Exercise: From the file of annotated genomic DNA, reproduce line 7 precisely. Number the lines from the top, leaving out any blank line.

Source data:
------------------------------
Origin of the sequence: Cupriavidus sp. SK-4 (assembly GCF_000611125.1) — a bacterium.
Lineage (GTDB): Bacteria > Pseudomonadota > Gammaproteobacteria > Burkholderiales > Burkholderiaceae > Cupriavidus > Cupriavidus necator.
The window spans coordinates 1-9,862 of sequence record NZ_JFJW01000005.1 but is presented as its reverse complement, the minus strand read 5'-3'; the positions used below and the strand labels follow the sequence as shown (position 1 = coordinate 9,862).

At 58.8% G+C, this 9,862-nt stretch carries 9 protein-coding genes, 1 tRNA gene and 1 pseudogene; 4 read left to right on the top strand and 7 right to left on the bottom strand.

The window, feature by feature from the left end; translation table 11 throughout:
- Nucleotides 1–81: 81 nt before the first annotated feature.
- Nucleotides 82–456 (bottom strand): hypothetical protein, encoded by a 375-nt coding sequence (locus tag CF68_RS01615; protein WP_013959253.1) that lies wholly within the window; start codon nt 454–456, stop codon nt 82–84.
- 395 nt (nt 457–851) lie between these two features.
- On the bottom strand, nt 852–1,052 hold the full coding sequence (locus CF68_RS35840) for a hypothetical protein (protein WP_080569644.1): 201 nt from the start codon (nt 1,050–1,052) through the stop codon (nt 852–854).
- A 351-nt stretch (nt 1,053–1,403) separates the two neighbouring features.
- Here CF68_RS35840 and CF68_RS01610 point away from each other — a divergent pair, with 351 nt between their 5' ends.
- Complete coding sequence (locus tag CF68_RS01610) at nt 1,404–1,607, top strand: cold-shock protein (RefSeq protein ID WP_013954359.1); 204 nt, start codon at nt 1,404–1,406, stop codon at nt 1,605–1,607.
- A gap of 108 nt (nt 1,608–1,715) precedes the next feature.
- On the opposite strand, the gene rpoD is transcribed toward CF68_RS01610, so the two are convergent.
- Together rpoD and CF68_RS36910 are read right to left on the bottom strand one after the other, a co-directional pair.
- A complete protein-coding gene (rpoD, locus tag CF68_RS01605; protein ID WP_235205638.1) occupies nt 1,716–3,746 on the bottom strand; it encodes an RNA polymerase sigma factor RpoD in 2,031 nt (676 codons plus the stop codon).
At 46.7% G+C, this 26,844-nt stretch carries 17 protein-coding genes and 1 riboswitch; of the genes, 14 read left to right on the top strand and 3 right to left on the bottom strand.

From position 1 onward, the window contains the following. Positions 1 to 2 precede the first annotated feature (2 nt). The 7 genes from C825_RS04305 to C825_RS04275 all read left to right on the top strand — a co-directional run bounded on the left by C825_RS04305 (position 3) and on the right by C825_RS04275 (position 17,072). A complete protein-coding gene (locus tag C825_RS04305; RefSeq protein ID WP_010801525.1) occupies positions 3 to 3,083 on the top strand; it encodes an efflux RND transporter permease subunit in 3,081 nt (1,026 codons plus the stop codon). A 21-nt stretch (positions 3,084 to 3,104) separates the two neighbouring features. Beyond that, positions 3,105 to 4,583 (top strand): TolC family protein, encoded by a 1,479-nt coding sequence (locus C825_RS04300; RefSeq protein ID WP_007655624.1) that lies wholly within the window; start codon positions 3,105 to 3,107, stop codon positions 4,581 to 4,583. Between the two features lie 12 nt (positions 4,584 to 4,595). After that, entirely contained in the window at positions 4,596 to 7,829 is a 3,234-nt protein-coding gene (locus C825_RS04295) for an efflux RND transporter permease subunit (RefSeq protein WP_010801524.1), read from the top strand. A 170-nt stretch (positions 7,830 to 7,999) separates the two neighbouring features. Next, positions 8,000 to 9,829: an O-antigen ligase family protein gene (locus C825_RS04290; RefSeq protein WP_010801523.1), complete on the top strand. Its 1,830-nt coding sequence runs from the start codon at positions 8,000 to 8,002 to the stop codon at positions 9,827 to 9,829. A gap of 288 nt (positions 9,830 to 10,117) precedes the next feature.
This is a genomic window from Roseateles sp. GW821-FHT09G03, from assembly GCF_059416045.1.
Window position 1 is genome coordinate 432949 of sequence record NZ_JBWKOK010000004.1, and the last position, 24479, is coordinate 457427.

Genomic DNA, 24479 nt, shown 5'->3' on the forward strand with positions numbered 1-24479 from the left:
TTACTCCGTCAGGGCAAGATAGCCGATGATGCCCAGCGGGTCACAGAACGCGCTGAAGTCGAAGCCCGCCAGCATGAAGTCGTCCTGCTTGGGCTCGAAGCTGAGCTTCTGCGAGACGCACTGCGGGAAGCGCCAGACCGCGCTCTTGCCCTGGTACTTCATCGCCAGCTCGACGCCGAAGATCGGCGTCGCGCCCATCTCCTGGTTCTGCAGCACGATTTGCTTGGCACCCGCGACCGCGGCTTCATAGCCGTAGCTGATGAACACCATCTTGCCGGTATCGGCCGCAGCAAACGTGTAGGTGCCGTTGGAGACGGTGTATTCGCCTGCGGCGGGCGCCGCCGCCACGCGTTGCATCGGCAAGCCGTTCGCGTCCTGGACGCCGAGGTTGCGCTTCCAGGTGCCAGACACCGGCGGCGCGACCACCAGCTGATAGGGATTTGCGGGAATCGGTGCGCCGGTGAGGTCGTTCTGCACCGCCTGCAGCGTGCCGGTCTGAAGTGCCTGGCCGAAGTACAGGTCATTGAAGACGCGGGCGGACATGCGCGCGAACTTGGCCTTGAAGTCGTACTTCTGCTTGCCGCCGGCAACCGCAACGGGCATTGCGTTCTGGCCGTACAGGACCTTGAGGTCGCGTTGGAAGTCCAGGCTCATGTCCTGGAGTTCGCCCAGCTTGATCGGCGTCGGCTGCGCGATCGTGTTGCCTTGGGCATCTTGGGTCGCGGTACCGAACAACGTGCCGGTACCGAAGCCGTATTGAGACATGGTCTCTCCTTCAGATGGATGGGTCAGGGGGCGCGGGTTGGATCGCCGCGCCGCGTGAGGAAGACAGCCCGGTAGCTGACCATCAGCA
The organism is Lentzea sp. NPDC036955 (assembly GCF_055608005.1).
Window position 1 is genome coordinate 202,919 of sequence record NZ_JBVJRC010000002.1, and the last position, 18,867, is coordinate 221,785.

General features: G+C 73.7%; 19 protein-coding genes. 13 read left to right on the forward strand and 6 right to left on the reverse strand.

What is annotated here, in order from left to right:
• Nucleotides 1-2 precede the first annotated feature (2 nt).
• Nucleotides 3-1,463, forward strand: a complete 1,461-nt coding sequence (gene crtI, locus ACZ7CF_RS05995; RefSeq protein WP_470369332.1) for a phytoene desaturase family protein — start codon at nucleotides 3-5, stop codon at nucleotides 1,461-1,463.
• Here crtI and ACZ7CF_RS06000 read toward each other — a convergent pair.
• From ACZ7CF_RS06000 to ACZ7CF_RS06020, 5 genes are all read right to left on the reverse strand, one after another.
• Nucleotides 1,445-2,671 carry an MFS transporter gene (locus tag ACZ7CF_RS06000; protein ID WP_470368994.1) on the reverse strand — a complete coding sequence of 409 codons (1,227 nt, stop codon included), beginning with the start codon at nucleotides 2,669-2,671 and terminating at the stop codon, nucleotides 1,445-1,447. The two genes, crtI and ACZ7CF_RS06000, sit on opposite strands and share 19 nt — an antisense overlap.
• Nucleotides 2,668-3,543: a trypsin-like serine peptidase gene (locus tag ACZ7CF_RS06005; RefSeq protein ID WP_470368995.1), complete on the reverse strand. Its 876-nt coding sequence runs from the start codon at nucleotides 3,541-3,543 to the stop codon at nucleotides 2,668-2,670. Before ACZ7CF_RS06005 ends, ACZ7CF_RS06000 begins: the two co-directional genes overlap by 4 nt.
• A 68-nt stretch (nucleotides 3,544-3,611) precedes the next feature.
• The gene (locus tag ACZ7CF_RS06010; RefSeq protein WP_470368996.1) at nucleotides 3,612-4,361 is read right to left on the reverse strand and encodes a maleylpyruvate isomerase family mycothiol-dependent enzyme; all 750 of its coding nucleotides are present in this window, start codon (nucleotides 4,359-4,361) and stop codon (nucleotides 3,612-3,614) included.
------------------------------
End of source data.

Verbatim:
- Nucleotides 82–456 (bottom strand): hypothetical protein, encoded by a 375-nt coding sequence (locus tag CF68_RS01615; protein WP_013959253.1) that lies wholly within the window; start codon nt 454–456, stop codon nt 82–84.